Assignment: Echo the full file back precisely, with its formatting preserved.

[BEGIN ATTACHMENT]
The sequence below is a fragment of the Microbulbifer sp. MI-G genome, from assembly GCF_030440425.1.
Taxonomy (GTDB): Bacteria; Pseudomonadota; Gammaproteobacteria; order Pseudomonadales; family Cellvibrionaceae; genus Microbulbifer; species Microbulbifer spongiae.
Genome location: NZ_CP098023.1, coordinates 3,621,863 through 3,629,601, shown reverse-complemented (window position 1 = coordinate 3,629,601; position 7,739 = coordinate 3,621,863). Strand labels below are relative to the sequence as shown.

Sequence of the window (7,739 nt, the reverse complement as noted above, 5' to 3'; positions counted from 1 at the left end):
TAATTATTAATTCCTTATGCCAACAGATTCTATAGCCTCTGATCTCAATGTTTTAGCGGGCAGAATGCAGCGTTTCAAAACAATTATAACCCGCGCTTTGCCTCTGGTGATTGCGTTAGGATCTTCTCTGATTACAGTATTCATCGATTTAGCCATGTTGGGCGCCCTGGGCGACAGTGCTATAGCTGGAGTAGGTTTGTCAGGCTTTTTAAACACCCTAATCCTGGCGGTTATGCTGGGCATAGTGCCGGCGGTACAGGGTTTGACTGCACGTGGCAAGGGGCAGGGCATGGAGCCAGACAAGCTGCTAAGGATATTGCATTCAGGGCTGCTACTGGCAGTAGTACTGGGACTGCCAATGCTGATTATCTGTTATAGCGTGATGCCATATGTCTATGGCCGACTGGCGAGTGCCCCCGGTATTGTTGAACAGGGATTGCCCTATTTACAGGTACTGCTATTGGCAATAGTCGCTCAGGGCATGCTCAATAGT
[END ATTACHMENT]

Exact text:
The sequence below is a fragment of the Microbulbifer sp. MI-G genome, from assembly GCF_030440425.1.
Taxonomy (GTDB): Bacteria; Pseudomonadota; Gammaproteobacteria; order Pseudomonadales; family Cellvibrionaceae; genus Microbulbifer; species Microbulbifer spongiae.
Genome location: NZ_CP098023.1, coordinates 3,621,863 through 3,629,601, shown reverse-complemented (window position 1 = coordinate 3,629,601; position 7,739 = coordinate 3,621,863). Strand labels below are relative to the sequence as shown.

Sequence of the window (7,739 nt, the reverse complement as noted above, 5' to 3'; positions counted from 1 at the left end):
TAATTATTAATTCCTTATGCCAACAGATTCTATAGCCTCTGATCTCAATGTTTTAGCGGGCAGAATGCAGCGTTTCAAAACAATTATAACCCGCGCTTTGCCTCTGGTGATTGCGTTAGGATCTTCTCTGATTACAGTATTCATCGATTTAGCCATGTTGGGCGCCCTGGGCGACAGTGCTATAGCTGGAGTAGGTTTGTCAGGCTTTTTAAACACCCTAATCCTGGCGGTTATGCTGGGCATAGTGCCGGCGGTACAGGGTTTGACTGCACGTGGCAAGGGGCAGGGCATGGAGCCAGACAAGCTGCTAAGGATATTGCATTCAGGGCTGCTACTGGCAGTAGTACTGGGACTGCCAATGCTGATTATCTGTTATAGCGTGATGCCATATGTCTATGGCCGACTGGCGAGTGCCCCCGGTATTGTTGAACAGGGATTGCCCTATTTACAGGTACTGCTATTGGCAATAGTCGCTCAGGGCATGCTCAATAGT